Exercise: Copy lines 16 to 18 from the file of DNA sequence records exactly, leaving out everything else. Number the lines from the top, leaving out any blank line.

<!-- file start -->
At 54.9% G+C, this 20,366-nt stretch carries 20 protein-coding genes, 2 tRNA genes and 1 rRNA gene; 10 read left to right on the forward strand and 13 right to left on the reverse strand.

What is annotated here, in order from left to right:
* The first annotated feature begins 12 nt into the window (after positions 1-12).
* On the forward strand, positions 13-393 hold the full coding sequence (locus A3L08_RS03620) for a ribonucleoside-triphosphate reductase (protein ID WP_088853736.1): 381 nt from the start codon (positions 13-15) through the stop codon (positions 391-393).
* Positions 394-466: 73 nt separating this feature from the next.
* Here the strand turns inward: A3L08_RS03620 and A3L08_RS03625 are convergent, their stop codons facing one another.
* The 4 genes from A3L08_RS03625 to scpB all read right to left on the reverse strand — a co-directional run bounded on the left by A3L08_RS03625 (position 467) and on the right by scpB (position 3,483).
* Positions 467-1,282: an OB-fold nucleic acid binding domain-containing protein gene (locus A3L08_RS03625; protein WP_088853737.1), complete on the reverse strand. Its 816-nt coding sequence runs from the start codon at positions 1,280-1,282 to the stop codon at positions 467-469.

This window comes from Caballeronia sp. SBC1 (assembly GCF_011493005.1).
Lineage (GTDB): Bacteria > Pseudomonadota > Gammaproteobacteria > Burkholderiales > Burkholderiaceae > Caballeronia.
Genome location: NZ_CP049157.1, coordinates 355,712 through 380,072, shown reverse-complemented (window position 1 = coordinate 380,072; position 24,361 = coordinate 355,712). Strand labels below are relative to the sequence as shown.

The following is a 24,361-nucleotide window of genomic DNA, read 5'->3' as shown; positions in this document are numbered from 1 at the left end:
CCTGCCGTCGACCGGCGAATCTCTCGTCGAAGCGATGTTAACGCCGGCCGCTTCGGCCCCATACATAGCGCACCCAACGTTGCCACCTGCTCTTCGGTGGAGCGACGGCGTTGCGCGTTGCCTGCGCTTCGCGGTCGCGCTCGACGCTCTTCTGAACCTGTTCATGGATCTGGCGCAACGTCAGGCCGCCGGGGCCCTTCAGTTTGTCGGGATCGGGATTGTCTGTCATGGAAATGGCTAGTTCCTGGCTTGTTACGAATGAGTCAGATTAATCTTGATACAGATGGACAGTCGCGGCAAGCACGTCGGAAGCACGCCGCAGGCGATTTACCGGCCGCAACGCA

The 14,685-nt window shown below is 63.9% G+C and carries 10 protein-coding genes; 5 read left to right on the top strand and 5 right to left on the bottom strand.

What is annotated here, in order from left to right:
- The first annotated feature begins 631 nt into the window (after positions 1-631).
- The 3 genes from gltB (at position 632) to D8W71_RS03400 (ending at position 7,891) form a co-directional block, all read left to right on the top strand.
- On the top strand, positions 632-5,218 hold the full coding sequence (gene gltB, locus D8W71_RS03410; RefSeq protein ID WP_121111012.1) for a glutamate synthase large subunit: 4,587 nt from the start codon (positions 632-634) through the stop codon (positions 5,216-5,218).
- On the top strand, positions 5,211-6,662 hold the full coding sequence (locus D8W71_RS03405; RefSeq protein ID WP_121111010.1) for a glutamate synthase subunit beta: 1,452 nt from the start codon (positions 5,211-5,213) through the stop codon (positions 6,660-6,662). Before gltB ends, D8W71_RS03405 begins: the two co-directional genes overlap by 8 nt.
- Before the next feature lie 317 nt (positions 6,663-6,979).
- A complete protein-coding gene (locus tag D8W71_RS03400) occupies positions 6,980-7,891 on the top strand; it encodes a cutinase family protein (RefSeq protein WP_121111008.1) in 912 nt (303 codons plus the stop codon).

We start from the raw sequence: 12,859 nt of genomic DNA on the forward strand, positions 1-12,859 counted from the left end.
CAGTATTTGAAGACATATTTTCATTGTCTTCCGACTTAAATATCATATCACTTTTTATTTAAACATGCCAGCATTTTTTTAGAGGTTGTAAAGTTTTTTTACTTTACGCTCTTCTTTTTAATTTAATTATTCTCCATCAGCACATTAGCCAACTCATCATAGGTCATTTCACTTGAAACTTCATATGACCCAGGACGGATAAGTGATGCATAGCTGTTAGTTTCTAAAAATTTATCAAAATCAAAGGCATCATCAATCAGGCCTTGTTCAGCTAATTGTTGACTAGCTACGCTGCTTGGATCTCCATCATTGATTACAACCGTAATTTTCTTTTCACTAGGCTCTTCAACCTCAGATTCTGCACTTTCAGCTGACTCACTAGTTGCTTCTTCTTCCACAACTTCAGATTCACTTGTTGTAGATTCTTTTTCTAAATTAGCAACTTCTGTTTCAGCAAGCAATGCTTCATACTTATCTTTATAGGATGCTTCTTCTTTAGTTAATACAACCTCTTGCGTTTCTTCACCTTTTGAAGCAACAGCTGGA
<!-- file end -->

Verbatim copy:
- The first annotated feature begins 631 nt into the window (after positions 1-631).
- The 3 genes from gltB (at position 632) to D8W71_RS03400 (ending at position 7,891) form a co-directional block, all read left to right on the top strand.
- On the top strand, positions 632-5,218 hold the full coding sequence (gene gltB, locus D8W71_RS03410; RefSeq protein ID WP_121111012.1) for a glutamate synthase large subunit: 4,587 nt from the start codon (positions 632-634) through the stop codon (positions 5,216-5,218).